Family claims accused ricin mailer is mentally ill
OXFORD, Miss. (AP) — The stories from family and acquaintances of a Mississippi man charged with sending ricin-laced letters to the president and other officials describe a caring father and enthusiastic musician who struggled with mental illness and pursued a conspiracy theory to its farthest reaches.
Paul Kevin Curtis, 45, wrote numerous Web posts over the past several years describing the event he said "changed my life forever": the chance discovery of body parts and organs wrapped in plastic in small refrigerator at a hospital where he worked as a janitor more than a decade ago.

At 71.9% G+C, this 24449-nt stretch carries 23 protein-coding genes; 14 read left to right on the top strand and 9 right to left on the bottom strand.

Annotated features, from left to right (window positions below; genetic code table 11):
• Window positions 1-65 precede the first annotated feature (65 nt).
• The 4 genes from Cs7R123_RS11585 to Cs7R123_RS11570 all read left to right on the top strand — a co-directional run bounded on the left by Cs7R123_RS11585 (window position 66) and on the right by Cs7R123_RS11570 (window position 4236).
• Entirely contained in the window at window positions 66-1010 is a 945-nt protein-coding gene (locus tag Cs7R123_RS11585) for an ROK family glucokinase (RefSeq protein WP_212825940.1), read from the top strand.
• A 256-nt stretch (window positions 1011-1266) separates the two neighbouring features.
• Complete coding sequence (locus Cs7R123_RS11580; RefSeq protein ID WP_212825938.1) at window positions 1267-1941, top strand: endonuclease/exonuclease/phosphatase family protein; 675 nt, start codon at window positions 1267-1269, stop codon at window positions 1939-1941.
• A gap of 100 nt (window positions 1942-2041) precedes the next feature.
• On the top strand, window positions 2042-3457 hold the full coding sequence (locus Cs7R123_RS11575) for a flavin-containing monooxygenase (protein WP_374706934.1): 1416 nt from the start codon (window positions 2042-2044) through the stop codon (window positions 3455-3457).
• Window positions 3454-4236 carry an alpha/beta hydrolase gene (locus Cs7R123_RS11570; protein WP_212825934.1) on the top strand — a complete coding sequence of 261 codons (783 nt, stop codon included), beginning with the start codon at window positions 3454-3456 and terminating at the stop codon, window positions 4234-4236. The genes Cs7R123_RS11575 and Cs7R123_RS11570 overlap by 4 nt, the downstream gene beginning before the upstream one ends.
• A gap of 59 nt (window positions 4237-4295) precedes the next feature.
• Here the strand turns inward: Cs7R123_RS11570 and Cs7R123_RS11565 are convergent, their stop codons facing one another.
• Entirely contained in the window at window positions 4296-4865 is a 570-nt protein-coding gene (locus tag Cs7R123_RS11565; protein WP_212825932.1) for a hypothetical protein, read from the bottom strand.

He tried to talk to officials about and publicize what he claimed was an elaborate conspiracy theory to sell body parts on the black markets, but he thought he was being railroaded by the government. Authorities say the efforts culminated in letters sent to President Barack Obama, a U.S. senator and a judge in Mississippi. "Maybe I have your attention now even if that means someone must die," the letters read, according to an FBI affidavit.
"He is bipolar, and the only thing I can say is he wasn't on his medicine," his ex-wife, Laura Curtis, told The Associated Press.